Spinal Cord Injury Classification and Syndromes

Classifying the type and grading the severity of a traumatic or non-traumatic spinal cord injury is a universal language spine specialists speak that can improve patient communication.

Spine specialists who diagnose and treat traumatic spinal cord injuries (SCI) utilize a classification system to evaluate and grade a patient’s injury in terms of severity. Classification can be likened to a universal language all SCI specialists speak. The grading of an injury improves communication across different medical specialties.

Furthermore, classifying the type and severity of SCI can help patients better understand the extent of their functional and neurological injury and potential for improvement.
Diagram of spinal cord structuresAnatomical cross section of the human spinal cord. Photo Source: 123RF.com.

How Doctors Classify Spinal Cord Injury

Doctors all over the world classify SCI using a method developed by the International Standards for Neurological Classification of Spinal Cord Injury (ISNCSCI). If your doctor suspects an SCI, he or she may conduct the ISNCSCI exam shortly after you arrive in the hospital.

The ISNCSCI is based on 3 scores:

  1. American Spinal Injury Association (ASIA) motor score, which grades muscle strength and movement.
  2. The ASIA sensory score, which grades light touch and pinprick feeling.
  3. The ASIA Impairment Scale grade, which determines whether the injury is complete or incomplete.

More about the ASIA Impairment Scale
The ASIA Impairment Scale assigns the SCI a grade based on its severity. Grades range from A to E, with A being the most severe injury and E being the least severe.

Grade A
Complete sensory or motor function loss below the level of injury.

Grade B
Sensation is preserved below the level of injury, but motor function is lost.

Grade C
Motor function below the level of injury is preserved, with more than half of the main muscles receiving a less than 3 grade on the ASIA motor score.

Grade D
Motor function below the level of injury is preserved, with more than half of the main muscles receiving at least a 3 or greater grade on the ASIA motor score.

Grade E
Normal sensation and motor function.

Complete and Incomplete Spinal Cord Injuries
The ASIA Impairment Scale determines the category of SCI, which typically is complete or incomplete. A third, less common category—discomplete—refers to complete injuries that show some signs of brain-muscle connectivity.

  • Complete SCI occurs when there’s a total loss of function (motor) and feeling (sensory) below the injury level. For example, a thoracic injury may start at the torso and arms level, but it will also affect the low back, pelvis, groin, tailbone, legs, and toes. Complete SCI affects both sides of the body equally.
  • With incomplete SCI, some function and feeling remain below the injury level. Typically, one side of the body has more function or feeling than the other side. There are different types, or syndromes, of incomplete SCI, including central cord syndrome, Brown-Séquard syndrome, anterior cord syndrome, and posterior cord syndrome.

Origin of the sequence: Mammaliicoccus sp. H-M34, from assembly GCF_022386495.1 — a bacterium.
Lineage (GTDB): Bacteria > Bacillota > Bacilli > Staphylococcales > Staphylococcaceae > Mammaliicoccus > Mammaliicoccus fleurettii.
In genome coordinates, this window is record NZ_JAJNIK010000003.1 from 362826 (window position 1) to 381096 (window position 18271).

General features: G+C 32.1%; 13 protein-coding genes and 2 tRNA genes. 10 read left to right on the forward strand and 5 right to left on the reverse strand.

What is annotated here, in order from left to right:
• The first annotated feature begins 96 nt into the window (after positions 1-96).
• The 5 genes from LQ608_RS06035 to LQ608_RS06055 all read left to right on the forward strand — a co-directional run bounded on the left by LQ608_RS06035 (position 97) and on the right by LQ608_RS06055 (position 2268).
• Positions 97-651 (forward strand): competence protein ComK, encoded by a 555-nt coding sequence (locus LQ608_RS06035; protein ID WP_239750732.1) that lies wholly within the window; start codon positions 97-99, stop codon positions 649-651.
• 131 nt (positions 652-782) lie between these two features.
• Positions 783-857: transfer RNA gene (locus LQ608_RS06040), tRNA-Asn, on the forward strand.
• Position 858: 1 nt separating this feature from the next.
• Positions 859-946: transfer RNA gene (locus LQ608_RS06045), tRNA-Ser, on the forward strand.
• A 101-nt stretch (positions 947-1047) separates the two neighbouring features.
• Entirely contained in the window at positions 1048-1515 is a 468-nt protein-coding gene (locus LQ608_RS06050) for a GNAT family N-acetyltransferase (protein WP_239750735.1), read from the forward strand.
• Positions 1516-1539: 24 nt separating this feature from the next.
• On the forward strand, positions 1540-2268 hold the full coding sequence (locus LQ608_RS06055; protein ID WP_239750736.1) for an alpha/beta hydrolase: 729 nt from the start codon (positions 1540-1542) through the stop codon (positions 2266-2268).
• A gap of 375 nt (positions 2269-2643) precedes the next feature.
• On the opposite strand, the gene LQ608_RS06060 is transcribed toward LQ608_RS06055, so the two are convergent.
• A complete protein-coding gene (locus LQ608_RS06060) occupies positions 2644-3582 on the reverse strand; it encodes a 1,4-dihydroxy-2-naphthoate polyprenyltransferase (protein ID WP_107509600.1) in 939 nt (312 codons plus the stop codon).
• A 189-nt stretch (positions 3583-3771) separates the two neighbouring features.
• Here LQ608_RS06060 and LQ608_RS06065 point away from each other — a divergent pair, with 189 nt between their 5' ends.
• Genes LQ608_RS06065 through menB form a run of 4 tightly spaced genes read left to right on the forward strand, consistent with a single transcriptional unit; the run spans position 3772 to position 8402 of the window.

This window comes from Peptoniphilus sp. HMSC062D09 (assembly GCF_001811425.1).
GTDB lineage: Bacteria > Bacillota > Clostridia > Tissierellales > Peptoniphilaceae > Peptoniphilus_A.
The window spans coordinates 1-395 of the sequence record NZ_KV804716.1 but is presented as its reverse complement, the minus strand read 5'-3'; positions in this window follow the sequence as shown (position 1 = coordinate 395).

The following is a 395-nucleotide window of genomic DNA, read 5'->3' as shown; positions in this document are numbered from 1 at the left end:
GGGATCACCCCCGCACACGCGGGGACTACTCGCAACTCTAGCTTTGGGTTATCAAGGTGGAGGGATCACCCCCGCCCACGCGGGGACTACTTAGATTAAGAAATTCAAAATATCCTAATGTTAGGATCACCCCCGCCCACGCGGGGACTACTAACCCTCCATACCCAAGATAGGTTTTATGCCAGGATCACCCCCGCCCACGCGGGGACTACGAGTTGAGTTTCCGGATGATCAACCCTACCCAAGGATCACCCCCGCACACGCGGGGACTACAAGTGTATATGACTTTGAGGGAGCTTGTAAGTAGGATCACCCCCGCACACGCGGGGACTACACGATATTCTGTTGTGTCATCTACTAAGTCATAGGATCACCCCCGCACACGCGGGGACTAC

Spinal Cord Injury Syndromes

Central cord syndrome
Central cord syndrome is the most common incomplete SCI syndrome, occurring in 15-25% of traumatic SCIs. Central cord syndrome is common in elderly patients with a history of cervical spondylosis and spinal stenosis who suffer a SCI from a traumatic fall. As the name suggests, this syndrome affects the central part of the spinal cord. The central spinal cord contains large nerve fibers that exchange information between the spinal cord and the cerebral cortex. The cerebral cortex is important to personality, interpreting sensation (feeling), and motor function. The central spinal cord is important for hand and arm function, such as fine motor control (eg, writing), although the lower body may also be affected (eg, loss of bladder control).
Diagram of the Cerebral CortexThe cerebral cortex is made up of 4 different lobes; the frontal, parietal, temporal and occipital. Photo Source: 123RF.com.Brown-Séquard syndrome
Brown-Séquard syndrome most often occurs in patients who suffered a penetrating traumatic SCI, such as a bullet or knife wound. This syndrome affects either the left or right side of the spinal cord, but symptoms can affect both sides of the body. It is characterized by partial loss of function or impaired function, a vibrating sensation on the same side of the injury, and pain and temperature loss on the opposite side of the injury.

Anterior and posterior cord syndromes
The anterior spinal cord is the front section of the structure, and the posterior spinal cord is the back. These syndromes are most common in people with non-traumatic SCI as opposed to traumatic SCI. Anterior cord syndrome causes complete loss of movement, and pain and temperature loss, but it preserves light touch sensations. Posterior cord syndrome produces the opposite effect: It causes loss of light touch sensation, but it preserves movement, and pain and temperature sensation.

Early Classification Leads to the Right Treatment at the Right Time

The ability for spine doctors worldwide to uniformly classify spinal cord injury allows them quickly to understand the SCI’s severity, including the associated SCI syndromes. With traumatic injury—and certainly spinal cord injury—time plays a critical role in outcomes. Having a standard SCI classification system helps patients get the right treatment earlier.

Suggested Additional Reading
A special issue of the Global Spine Journal set forth guidelines for the Management of Degenerative Myelopathy and Acute Spinal Cord Injury, which is summarized on SpineUniverse in Summary of the Clinical Practice Guidelines for the Management of Degenerative Cervical Myelopathy and Traumatic Spinal Cord Injury.

Updated on: 08/01/19
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